In Others’ Words: Trust
“One must be fond of people and trust them if one is not to make a mess of life.” ~E.M. Forster (1879-1970), English novelist
As a novelist, I spend a lot of time with imaginary people.
I don’t just hang around with them — I actually expend many hours and much energy getting to know these fictitious characters. I try to understand their pasts so that I can properly write their presents and futures. Along the way of delving into all the “who are you?” questions and “why do you do things that way?” questions, I discover my characters’ values.
Case in point: In my second novel, Catch a Falling Star (Howard Books, May 2013), I discovered my hero valued independence — for lots of reasons I won’t go into here. And I discovered my heroine valued helping kids.
Funny thing is, as I discovered all these imaginary people’s values, I more clearly understood my own values. For so long I would nod my head when someone said kindness was important. Or truthfulness. Or courage. Or gentleness.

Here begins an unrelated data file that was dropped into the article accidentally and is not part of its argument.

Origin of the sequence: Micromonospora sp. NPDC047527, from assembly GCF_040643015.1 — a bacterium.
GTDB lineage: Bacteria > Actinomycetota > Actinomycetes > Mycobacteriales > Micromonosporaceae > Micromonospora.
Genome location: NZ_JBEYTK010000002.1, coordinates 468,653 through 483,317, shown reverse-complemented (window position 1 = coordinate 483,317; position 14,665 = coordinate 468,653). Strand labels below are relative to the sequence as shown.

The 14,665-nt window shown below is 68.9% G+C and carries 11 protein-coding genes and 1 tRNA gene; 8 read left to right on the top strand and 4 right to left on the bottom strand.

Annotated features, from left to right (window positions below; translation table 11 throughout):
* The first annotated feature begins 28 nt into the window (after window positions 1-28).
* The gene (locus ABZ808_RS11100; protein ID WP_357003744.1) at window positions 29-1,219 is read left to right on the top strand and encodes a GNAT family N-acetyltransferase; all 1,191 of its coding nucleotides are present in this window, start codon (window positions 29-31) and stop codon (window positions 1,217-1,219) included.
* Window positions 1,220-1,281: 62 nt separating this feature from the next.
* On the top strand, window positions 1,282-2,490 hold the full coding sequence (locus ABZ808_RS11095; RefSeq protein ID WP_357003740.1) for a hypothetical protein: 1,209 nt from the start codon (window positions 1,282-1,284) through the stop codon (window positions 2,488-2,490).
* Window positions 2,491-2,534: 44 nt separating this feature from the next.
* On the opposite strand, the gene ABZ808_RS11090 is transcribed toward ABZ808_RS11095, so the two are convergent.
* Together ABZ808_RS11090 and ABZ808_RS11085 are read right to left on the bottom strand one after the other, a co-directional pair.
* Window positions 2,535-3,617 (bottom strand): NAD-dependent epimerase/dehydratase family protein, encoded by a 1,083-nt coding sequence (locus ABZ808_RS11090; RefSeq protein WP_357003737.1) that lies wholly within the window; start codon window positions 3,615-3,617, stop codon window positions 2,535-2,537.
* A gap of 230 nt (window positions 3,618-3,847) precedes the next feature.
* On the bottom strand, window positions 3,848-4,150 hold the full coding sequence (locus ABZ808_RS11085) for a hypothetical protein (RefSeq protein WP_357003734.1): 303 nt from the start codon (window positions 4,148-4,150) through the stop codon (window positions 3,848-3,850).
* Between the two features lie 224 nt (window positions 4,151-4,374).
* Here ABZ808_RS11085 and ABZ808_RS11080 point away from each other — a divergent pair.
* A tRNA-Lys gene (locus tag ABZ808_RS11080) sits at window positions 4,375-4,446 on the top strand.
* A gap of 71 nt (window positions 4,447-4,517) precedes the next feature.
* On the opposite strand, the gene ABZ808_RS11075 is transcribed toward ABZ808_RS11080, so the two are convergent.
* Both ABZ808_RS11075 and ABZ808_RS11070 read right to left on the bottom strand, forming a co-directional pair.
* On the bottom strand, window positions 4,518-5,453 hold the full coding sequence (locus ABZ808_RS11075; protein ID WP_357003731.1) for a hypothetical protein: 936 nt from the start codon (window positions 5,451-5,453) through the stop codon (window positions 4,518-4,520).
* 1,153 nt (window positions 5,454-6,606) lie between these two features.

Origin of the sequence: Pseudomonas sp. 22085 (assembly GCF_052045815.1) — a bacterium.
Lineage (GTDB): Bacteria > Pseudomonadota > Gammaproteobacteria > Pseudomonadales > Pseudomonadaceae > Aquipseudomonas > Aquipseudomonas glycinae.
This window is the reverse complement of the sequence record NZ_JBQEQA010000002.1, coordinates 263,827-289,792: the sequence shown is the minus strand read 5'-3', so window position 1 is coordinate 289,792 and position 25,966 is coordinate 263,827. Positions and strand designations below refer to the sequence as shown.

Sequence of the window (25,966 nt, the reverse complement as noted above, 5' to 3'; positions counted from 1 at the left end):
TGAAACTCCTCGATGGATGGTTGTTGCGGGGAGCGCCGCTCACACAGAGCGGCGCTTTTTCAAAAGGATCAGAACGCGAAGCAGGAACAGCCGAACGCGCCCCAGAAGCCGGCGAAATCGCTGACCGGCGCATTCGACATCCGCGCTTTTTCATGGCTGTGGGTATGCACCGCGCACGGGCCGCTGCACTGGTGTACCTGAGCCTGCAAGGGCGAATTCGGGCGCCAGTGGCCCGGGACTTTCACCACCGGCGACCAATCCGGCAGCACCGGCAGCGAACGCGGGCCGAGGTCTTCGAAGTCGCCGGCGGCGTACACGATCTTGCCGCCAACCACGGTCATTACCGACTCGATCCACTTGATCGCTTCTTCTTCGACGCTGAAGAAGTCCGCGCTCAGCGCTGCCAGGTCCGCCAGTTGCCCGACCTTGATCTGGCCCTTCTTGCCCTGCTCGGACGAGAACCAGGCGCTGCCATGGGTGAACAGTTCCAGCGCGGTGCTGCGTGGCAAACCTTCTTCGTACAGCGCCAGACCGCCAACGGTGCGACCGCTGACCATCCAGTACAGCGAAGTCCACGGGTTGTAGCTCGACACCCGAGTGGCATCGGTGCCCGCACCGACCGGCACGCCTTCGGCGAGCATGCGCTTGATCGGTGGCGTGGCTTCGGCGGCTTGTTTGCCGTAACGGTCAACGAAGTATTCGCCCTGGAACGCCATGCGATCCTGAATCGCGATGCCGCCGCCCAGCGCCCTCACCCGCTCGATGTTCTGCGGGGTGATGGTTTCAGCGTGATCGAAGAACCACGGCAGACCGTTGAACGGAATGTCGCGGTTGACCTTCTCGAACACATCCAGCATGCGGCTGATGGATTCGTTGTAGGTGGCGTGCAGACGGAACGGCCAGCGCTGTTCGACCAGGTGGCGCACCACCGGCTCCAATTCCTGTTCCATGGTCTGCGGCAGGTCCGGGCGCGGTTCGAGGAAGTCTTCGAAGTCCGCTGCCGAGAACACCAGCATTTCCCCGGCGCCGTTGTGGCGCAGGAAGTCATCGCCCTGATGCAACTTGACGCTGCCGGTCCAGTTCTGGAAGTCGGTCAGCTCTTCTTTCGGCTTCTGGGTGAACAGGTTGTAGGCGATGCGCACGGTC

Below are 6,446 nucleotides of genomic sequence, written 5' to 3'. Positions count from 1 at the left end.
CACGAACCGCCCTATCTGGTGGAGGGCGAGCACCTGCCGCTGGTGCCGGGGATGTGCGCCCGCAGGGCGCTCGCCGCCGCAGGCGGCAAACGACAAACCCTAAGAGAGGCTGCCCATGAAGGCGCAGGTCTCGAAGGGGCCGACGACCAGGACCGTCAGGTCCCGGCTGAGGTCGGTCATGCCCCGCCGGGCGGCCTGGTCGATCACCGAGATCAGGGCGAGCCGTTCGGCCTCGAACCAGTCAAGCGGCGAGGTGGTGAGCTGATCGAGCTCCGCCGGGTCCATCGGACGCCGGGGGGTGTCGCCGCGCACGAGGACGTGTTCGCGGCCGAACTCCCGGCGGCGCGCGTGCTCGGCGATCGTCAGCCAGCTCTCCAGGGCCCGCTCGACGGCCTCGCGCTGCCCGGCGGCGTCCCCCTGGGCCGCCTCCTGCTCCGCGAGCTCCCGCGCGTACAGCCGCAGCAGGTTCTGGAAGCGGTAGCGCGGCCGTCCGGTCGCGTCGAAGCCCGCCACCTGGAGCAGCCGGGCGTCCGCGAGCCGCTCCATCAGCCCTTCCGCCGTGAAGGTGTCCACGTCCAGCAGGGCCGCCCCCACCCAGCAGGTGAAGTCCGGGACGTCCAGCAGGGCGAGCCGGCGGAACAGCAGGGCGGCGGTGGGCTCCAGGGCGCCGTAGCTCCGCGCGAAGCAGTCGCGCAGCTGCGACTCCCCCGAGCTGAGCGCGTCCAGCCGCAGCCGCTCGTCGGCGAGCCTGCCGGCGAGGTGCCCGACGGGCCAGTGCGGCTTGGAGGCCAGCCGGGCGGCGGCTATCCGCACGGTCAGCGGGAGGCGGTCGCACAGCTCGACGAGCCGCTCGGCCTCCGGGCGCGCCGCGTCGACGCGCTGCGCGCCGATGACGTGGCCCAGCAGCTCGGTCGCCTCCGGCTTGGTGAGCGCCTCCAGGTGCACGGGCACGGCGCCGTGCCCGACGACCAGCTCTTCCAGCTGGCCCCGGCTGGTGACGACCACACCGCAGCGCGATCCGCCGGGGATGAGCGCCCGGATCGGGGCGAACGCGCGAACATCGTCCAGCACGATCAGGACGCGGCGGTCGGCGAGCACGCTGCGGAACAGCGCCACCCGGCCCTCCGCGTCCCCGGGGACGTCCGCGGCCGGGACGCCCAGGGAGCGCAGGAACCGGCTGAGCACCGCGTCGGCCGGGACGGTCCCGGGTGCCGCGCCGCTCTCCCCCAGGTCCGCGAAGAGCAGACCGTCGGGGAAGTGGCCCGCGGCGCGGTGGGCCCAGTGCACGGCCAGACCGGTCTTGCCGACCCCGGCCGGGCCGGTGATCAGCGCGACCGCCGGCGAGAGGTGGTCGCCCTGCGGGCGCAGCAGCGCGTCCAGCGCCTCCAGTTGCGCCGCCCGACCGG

All true — and probably what these people valued.
But I’ve wrestled with the “What do I value?” question for several years now and I know that I know that I know that I value relationships. (And several other things, but that’s another blog post.)
And to be in relationship with people you have to, as E. M. Forster said, “… be fond of people.”
Makes sense, doesn’t it?
But it’s not always easy to do, even for a relationship-valuer like me. I don’t always like the things people say and do — and I’m willing to bet there are times people don’t like me.
And then there’s the whole issue of trust (my word for 2012!) Here’s what I believe: To not make a mess of life, you have to learn who to trust — and who not to trust.
In Your Words: What do you value? And what lessons have you learned to not make a mess of life?
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